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Under the Light.

Unfortunately overlooked, Michel's first collection of fifteen stories is impressive not only for the quality of his stories but for the range of styles he uses. From lyrical ("Willows") to toneless ("The Beast, Watered"), the stories are interested in the different ways that language can be used to illuminate a life. In this case the life is that of the maddening and often cruel Harry Drake. The stories explore Harry's development from a kid unable to put together the clues that add up to his mother's infidelity ("Reno, Reno, Reno, Reno"), to a boy hurling vicious pitches at a mother who refuses to give in to his assault ("Under the Light" - the best story in the collection), to a youth making his first crude attempts at seduction in a treehouse ("The Naming"), to being ambiguously "seduced" by an older woman ("Smoke"), to his own replication of his mother's infidelity and his betrayal of his own spouse ("The Beast, Watered" and "I Am Not So Old").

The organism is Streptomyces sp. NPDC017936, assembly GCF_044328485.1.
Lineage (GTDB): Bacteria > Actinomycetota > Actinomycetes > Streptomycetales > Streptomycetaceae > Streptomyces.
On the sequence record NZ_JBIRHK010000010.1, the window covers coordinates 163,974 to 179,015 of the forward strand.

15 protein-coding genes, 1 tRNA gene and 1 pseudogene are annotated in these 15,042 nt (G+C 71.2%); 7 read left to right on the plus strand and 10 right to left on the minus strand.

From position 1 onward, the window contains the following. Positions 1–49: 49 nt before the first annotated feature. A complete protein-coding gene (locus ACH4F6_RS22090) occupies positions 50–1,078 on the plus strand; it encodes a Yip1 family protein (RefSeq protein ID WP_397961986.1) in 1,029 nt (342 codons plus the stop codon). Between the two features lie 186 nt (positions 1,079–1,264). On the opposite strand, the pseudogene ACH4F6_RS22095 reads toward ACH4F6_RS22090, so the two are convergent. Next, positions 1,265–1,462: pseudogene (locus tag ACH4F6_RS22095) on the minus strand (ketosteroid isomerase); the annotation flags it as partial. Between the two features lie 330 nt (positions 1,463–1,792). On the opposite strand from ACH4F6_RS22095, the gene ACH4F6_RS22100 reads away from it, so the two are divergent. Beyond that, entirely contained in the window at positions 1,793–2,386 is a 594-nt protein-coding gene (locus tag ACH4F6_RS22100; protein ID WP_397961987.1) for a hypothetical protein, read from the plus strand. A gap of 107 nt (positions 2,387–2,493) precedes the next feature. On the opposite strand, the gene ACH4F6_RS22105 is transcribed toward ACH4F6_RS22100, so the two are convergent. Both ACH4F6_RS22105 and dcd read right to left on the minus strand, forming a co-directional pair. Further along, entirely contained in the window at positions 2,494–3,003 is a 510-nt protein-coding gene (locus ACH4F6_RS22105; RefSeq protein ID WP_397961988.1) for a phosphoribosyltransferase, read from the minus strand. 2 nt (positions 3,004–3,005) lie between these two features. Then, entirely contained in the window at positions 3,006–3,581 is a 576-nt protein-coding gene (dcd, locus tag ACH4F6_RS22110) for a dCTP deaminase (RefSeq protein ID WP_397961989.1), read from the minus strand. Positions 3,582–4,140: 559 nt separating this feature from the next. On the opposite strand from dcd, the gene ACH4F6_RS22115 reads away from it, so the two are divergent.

We are given a life in mixed-up fragments. Harry Drake presented in terms of a series of crises, in terms of the events which have lacerated his selfconception. The book seems almost a novel, but the difference is that it is discontinuous - like life it is difficult to group all the selves of the stories together into a developing, unified self. Michel's fictions are unblinking in their relentless examination of moments of a life, removing all the alibis which hide a life from itself, leaving Harry Drake stripped to nerve and bone. The effect is challenging and occasionally uncomfortable, bringing the reader into collision, not only with the internalized wounds which have gone into the creation of Harry's being, but with the reader's own wounded self as well. The steady, merciless stare that reveals Harry's crudeness becomes reflected back, revealing to those readers who dare meet its gaze the agony built into their own life. The book drives this home in its final story, with Harry helping his own son on his paper route, watching the replication of his own anguish develop within his boy. A fine collection, presenting a promising new talent.
COPYRIGHT 1993 Review of Contemporary Fiction
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Copyright 1993 Gale, Cengage Learning. All rights reserved.

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Author:Evenson, Brian
Publication:The Review of Contemporary Fiction
Article Type:Book Review
Date:Jun 22, 1993
Words:358
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